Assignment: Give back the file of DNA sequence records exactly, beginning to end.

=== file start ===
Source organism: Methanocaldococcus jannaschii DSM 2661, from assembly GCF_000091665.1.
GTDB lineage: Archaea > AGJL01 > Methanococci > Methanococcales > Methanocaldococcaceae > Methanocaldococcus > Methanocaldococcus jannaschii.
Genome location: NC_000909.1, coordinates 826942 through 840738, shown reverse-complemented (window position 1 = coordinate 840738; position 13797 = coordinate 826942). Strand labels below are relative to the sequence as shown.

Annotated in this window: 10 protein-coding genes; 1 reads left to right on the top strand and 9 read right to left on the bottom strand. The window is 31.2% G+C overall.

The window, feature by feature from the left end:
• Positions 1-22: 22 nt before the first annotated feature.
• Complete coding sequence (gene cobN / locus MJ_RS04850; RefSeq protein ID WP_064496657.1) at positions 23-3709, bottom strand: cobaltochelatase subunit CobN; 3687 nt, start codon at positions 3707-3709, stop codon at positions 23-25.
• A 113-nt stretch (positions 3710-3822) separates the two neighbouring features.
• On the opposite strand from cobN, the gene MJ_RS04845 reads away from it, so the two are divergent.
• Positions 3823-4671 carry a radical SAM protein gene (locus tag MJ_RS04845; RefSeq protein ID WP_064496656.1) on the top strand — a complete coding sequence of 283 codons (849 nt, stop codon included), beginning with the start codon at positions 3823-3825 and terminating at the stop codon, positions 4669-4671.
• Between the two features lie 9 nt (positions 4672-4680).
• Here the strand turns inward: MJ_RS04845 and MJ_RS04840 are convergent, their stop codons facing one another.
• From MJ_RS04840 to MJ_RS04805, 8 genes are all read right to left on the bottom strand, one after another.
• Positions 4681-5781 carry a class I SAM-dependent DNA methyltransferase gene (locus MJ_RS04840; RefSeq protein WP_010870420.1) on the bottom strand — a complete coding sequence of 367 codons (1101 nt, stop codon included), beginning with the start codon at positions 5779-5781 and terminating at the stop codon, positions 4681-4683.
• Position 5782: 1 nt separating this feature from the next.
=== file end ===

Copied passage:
Source organism: Methanocaldococcus jannaschii DSM 2661, from assembly GCF_000091665.1.
GTDB lineage: Archaea > AGJL01 > Methanococci > Methanococcales > Methanocaldococcaceae > Methanocaldococcus > Methanocaldococcus jannaschii.
Genome location: NC_000909.1, coordinates 826942 through 840738, shown reverse-complemented (window position 1 = coordinate 840738; position 13797 = coordinate 826942). Strand labels below are relative to the sequence as shown.

Annotated in this window: 10 protein-coding genes; 1 reads left to right on the top strand and 9 read right to left on the bottom strand. The window is 31.2% G+C overall.

The window, feature by feature from the left end:
• Positions 1-22: 22 nt before the first annotated feature.
• Complete coding sequence (gene cobN / locus MJ_RS04850; RefSeq protein ID WP_064496657.1) at positions 23-3709, bottom strand: cobaltochelatase subunit CobN; 3687 nt, start codon at positions 3707-3709, stop codon at positions 23-25.
• A 113-nt stretch (positions 3710-3822) separates the two neighbouring features.
• On the opposite strand from cobN, the gene MJ_RS04845 reads away from it, so the two are divergent.
• Positions 3823-4671 carry a radical SAM protein gene (locus tag MJ_RS04845; RefSeq protein ID WP_064496656.1) on the top strand — a complete coding sequence of 283 codons (849 nt, stop codon included), beginning with the start codon at positions 3823-3825 and terminating at the stop codon, positions 4669-4671.
• Between the two features lie 9 nt (positions 4672-4680).
• Here the strand turns inward: MJ_RS04845 and MJ_RS04840 are convergent, their stop codons facing one another.
• From MJ_RS04840 to MJ_RS04805, 8 genes are all read right to left on the bottom strand, one after another.
• Positions 4681-5781 carry a class I SAM-dependent DNA methyltransferase gene (locus MJ_RS04840; RefSeq protein WP_010870420.1) on the bottom strand — a complete coding sequence of 367 codons (1101 nt, stop codon included), beginning with the start codon at positions 5779-5781 and terminating at the stop codon, positions 4681-4683.
• Position 5782: 1 nt separating this feature from the next.